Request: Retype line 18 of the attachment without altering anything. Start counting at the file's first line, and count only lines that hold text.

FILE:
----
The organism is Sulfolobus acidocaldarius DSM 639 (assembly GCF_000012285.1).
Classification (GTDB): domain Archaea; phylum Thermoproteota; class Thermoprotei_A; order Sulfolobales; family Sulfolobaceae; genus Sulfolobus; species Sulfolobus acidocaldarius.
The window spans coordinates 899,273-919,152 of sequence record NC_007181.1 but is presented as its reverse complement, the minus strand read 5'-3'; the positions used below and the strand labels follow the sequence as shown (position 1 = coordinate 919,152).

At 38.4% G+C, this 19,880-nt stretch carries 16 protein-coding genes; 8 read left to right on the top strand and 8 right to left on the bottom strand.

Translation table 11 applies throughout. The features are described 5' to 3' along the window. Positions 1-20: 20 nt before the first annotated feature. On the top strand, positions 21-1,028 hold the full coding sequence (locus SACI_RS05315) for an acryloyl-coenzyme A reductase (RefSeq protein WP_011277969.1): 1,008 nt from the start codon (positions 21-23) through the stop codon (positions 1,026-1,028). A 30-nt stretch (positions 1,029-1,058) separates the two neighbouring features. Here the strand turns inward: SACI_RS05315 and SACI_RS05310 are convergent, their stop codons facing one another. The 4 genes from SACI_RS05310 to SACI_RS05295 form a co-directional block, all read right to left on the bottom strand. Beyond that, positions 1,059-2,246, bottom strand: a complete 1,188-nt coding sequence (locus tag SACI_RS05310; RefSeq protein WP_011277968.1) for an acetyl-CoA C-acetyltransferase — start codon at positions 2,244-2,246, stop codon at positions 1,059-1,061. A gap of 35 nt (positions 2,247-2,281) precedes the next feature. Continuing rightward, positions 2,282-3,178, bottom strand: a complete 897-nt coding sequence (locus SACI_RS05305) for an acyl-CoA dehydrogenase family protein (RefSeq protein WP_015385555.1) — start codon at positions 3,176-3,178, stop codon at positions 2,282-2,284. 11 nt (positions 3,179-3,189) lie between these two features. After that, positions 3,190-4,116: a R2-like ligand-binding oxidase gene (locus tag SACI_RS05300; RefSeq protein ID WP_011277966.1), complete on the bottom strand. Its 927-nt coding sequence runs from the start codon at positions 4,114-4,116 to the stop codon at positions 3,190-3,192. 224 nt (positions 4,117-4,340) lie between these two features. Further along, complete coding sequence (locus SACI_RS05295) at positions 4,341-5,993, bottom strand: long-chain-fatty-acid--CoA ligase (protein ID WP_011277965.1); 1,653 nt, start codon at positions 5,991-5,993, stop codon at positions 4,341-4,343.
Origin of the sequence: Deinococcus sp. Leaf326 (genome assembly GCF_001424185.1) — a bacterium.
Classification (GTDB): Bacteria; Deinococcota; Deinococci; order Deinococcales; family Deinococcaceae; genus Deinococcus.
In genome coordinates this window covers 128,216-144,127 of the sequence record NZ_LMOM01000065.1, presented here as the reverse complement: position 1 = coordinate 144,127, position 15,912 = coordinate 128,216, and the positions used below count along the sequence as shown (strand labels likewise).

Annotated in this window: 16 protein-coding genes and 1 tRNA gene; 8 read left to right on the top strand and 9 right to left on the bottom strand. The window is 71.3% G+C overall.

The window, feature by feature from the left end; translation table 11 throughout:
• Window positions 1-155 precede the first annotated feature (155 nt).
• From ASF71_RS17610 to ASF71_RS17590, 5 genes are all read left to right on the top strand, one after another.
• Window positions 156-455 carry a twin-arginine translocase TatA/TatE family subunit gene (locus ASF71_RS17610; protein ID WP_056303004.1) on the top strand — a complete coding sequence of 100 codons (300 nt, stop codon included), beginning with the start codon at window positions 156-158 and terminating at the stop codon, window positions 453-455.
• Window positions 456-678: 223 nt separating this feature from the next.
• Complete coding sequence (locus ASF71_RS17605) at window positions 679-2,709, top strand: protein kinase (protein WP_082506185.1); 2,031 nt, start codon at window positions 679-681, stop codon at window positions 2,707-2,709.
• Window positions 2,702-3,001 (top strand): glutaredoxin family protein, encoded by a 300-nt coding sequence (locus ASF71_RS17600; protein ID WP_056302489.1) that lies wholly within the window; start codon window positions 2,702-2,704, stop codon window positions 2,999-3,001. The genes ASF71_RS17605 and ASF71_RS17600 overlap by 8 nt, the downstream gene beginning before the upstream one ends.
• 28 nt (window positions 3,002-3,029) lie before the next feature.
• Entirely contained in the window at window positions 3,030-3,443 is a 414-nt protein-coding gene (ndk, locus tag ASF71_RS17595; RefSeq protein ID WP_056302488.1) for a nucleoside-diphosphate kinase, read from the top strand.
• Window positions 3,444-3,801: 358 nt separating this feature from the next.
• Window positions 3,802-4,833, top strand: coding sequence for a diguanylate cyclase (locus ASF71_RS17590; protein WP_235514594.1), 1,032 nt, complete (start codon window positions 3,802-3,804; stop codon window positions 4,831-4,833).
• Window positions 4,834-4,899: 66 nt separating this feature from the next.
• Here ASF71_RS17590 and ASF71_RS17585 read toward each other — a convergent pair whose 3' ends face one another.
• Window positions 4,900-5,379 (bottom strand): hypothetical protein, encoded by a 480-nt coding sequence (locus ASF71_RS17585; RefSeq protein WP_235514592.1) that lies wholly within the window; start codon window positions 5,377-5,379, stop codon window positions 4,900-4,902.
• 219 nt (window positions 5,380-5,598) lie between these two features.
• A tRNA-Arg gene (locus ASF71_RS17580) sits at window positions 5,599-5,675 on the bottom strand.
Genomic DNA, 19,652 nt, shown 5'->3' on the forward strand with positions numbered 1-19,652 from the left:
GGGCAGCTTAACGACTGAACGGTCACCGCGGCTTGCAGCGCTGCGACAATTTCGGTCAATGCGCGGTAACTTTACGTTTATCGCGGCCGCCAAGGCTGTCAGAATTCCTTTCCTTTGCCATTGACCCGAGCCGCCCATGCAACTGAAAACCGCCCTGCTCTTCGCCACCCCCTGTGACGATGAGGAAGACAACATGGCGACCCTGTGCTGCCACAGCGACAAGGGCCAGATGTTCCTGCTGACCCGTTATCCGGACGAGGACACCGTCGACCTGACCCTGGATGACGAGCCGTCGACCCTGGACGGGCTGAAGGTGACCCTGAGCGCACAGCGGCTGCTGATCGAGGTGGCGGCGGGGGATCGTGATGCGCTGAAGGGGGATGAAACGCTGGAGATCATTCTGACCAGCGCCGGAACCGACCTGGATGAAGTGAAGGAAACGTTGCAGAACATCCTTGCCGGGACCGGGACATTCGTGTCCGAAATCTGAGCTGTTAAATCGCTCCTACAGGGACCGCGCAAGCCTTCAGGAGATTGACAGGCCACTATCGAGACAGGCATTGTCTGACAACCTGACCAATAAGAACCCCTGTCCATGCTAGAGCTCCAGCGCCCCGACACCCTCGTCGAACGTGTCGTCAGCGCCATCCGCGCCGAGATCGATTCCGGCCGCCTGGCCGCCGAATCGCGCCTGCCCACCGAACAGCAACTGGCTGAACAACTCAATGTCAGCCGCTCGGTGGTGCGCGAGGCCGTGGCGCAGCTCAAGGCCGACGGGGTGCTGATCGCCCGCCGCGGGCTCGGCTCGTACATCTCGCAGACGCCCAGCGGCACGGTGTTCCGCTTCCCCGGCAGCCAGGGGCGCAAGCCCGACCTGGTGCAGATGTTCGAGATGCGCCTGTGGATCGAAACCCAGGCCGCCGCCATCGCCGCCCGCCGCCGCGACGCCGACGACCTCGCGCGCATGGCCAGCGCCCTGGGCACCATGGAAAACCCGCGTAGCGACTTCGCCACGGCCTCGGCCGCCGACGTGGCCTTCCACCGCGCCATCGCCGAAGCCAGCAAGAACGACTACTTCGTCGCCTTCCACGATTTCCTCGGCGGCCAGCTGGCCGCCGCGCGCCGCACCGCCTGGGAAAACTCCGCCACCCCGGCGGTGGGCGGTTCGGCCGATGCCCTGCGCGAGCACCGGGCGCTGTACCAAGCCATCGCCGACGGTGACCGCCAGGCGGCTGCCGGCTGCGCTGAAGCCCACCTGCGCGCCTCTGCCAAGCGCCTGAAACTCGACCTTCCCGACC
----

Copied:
• Entirely contained in the window at window positions 3,030-3,443 is a 414-nt protein-coding gene (ndk, locus tag ASF71_RS17595; RefSeq protein ID WP_056302488.1) for a nucleoside-diphosphate kinase, read from the top strand.